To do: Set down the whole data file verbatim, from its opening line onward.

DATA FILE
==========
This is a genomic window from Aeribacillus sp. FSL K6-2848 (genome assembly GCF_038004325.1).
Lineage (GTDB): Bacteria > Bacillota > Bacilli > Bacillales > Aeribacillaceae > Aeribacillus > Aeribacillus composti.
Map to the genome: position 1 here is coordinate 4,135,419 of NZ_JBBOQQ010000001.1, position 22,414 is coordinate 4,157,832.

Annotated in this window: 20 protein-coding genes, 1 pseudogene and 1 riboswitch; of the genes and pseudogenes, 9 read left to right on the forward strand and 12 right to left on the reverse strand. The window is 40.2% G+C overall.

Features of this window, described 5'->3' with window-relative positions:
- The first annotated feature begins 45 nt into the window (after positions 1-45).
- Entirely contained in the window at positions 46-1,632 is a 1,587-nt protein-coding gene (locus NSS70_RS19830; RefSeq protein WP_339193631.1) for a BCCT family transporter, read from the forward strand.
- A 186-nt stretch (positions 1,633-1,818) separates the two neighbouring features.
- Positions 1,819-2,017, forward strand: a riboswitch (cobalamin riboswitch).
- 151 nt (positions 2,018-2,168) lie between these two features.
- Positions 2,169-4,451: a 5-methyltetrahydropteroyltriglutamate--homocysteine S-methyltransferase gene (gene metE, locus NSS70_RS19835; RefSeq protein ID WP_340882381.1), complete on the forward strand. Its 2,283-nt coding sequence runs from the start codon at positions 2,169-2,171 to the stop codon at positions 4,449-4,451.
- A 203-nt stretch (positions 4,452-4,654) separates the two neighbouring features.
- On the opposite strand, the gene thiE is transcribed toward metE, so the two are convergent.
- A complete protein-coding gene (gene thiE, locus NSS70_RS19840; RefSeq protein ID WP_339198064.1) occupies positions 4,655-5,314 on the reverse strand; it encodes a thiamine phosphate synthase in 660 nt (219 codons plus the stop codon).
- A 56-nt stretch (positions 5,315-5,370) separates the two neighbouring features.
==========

This is a genomic window from Aeribacillus sp. FSL K6-2848 (genome assembly GCF_038004325.1).
Lineage (GTDB): Bacteria > Bacillota > Bacilli > Bacillales > Aeribacillaceae > Aeribacillus > Aeribacillus composti.
Map to the genome: position 1 here is coordinate 4,135,419 of NZ_JBBOQQ010000001.1, position 22,414 is coordinate 4,157,832.

Annotated in this window: 20 protein-coding genes, 1 pseudogene and 1 riboswitch; of the genes and pseudogenes, 9 read left to right on the forward strand and 12 right to left on the reverse strand. The window is 40.2% G+C overall.

Features of this window, described 5'->3' with window-relative positions:
- The first annotated feature begins 45 nt into the window (after positions 1-45).
- Entirely contained in the window at positions 46-1,632 is a 1,587-nt protein-coding gene (locus NSS70_RS19830; RefSeq protein WP_339193631.1) for a BCCT family transporter, read from the forward strand.
- A 186-nt stretch (positions 1,633-1,818) separates the two neighbouring features.
- Positions 1,819-2,017, forward strand: a riboswitch (cobalamin riboswitch).
- 151 nt (positions 2,018-2,168) lie between these two features.
- Positions 2,169-4,451: a 5-methyltetrahydropteroyltriglutamate--homocysteine S-methyltransferase gene (gene metE, locus NSS70_RS19835; RefSeq protein ID WP_340882381.1), complete on the forward strand. Its 2,283-nt coding sequence runs from the start codon at positions 2,169-2,171 to the stop codon at positions 4,449-4,451.
- A 203-nt stretch (positions 4,452-4,654) separates the two neighbouring features.
- On the opposite strand, the gene thiE is transcribed toward metE, so the two are convergent.
- A complete protein-coding gene (gene thiE, locus NSS70_RS19840; RefSeq protein ID WP_339198064.1) occupies positions 4,655-5,314 on the reverse strand; it encodes a thiamine phosphate synthase in 660 nt (219 codons plus the stop codon).
- A 56-nt stretch (positions 5,315-5,370) separates the two neighbouring features.